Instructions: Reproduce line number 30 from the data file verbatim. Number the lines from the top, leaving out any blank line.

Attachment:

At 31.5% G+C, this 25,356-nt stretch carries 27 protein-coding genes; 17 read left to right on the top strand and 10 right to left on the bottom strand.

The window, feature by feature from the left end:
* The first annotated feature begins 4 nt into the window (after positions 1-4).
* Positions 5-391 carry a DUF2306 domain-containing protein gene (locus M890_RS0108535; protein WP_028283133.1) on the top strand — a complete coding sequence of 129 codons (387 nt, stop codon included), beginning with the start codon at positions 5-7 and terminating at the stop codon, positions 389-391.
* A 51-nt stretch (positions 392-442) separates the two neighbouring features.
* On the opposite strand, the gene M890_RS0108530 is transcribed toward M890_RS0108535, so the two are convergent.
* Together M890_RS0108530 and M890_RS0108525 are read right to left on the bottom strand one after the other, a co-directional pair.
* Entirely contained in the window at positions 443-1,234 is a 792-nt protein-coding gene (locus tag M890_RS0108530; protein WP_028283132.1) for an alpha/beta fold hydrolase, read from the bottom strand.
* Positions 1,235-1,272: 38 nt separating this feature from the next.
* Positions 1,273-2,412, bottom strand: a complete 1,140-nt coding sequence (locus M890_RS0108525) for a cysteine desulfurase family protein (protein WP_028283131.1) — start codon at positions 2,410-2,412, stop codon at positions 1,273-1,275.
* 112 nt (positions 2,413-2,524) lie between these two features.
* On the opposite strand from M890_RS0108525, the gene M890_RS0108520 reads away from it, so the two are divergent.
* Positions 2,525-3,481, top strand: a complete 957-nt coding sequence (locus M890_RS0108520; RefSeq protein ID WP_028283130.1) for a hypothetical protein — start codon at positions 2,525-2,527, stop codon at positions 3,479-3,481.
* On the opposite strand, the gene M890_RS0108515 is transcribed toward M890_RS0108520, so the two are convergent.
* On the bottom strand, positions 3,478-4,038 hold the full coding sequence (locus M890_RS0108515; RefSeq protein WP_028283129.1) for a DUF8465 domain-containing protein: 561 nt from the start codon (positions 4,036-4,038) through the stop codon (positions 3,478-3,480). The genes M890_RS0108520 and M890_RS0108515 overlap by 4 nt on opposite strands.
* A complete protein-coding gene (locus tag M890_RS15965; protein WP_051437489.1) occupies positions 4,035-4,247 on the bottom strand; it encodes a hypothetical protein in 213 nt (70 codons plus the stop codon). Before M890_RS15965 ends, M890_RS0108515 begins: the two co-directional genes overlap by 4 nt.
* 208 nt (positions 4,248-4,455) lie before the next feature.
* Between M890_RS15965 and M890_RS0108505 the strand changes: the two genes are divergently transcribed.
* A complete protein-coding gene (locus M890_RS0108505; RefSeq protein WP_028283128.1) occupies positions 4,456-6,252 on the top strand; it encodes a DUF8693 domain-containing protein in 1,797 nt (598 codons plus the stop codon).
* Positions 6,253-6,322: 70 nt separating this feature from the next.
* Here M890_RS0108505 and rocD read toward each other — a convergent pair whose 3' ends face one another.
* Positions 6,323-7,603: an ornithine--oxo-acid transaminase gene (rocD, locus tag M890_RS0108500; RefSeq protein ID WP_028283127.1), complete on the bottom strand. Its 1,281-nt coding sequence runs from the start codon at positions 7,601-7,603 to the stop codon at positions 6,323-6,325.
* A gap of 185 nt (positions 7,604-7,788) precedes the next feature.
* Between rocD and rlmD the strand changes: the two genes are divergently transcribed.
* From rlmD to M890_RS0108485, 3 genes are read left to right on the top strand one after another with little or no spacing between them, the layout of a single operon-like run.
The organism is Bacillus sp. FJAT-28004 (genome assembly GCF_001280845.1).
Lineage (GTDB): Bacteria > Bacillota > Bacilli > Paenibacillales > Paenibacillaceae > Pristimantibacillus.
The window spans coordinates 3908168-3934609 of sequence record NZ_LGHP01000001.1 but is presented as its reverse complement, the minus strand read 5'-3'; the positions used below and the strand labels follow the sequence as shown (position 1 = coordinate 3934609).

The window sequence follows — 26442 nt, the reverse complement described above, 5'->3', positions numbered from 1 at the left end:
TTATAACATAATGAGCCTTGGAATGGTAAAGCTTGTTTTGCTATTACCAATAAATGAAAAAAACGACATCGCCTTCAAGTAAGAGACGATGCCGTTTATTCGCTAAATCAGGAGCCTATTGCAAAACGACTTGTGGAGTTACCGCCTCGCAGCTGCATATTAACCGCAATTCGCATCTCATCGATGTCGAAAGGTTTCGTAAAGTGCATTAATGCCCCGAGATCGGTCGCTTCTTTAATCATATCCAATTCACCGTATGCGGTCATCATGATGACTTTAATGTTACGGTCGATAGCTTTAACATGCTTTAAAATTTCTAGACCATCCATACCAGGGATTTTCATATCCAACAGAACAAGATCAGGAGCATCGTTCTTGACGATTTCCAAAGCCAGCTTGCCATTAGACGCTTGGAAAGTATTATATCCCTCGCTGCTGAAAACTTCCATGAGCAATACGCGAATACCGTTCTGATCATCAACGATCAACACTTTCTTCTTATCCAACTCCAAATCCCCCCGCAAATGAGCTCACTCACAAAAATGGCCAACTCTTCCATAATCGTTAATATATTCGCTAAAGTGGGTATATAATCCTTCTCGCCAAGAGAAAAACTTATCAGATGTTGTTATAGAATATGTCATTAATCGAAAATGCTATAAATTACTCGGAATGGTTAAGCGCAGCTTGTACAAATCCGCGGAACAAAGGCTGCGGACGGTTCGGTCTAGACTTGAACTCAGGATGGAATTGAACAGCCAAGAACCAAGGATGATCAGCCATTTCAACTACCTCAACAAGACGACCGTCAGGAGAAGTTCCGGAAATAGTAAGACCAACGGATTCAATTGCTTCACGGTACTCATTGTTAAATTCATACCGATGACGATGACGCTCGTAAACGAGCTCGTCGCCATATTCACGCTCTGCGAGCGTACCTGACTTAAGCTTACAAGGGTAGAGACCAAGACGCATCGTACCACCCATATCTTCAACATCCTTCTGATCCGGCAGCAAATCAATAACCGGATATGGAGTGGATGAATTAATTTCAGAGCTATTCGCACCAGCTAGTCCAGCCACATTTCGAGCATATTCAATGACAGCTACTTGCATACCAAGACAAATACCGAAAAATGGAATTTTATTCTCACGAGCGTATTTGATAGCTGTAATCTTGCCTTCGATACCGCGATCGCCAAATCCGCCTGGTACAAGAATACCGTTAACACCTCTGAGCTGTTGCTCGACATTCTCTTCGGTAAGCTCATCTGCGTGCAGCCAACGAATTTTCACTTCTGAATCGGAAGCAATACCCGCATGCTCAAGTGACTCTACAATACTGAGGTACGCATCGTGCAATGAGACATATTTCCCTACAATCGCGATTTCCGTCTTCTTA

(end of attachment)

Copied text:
TTATAACATAATGAGCCTTGGAATGGTAAAGCTTGTTTTGCTATTACCAATAAATGAAAAAAACGACATCGCCTTCAAGTAAGAGACGATGCCGTTTATTCGCTAAATCAGGAGCCTATTGCAAAACGACTTGTGGAGTTACCGCCTCGCAGCTGCATATTAACCGCAATTCGCATCTCATCGATGTCGAAAGGTTTCGTAAAGTGCATTAATGCCCCGAGATCGGTCGCTTCTTTAATCATATCCAATTCACCGTATGCGGTCATCATGATGACTTTAATGTTACGGTCGATAGCTTTAACATGCTTTAAAATTTCTAGACCATCCATACCAGGGATTTTCATATCCAACAGAACAAGATCAGGAGCATCGTTCTTGACGATTTCCAAAGCCAGCTTGCCATTAGACGCTTGGAAAGTATTATATCCCTCGCTGCTGAAAACTTCCATGAGCAATACGCGAATACCGTTCTGATCATCAACGATCAACACTTTCTTCTTATCCAACTCCAAATCCCCCCGCAAATGAGCTCACTCACAAAAATGGCCAACTCTTCCATAATCGTTAATATATTCGCTAAAGTGGGTATATAATCCTTCTCGCCAAGAGAAAAACTTATCAGATGTTGTTATAGAATATGTCATTAATCGAAAATGCTATAAATTACTCGGAATGGTTAAGCGCAGCTTGTACAAATCCGCGGAACAAAGGCTGCGGACGGTTCGGTCTAGACTTGAACTCAGGATGGAATTGAACAGCCAAGAACCAAGGATGATCAGCCATTTCAACTACCTCAACAAGACGACCGTCAGGAGAAGTTCCGGAAATAGTAAGACCAACGGATTCAATTGCTTCACGGTACTCATTGTTAAATTCATACCGATGACGATGACGCTCGTAAACGAGCTCGTCGCCATATTCACGCTCTGCGAGCGTACCTGACTTAAGCTTACAAGGGTAGAGACCAAGACGCATCGTACCACCCATATCTTCAACATCCTTCTGATCCGGCAGCAAATCAATAACCGGATATGGAGTGGATGAATTAATTTCAGAGCTATTCGCACCAGCTAGTCCAGCCACATTTCGAGCATATTCAATGACAGCTACTTGCATACCAAGACAAATACCGAAAAATGGAATTTTATTCTCACGAGCGTATTTGATAGCTGTAATCTTGCCTTCGATACCGCGATCGCCAAATCCGCCTGGTACAAGAATACCGTTAACACCTCTGAGCTGTTGCTCGACATTCTCTTCGGTAAGCTCATCTGCGTGCAGCCAACGAATTTTCACTTCTGAATCGGAAGCAATACCCGCATGCTCAAGTGACTCTACAATACTGAGGTACGCATCGTGCAATGAGACATATTTCCCTACAATCGCGATTTCCGTCTTCTTA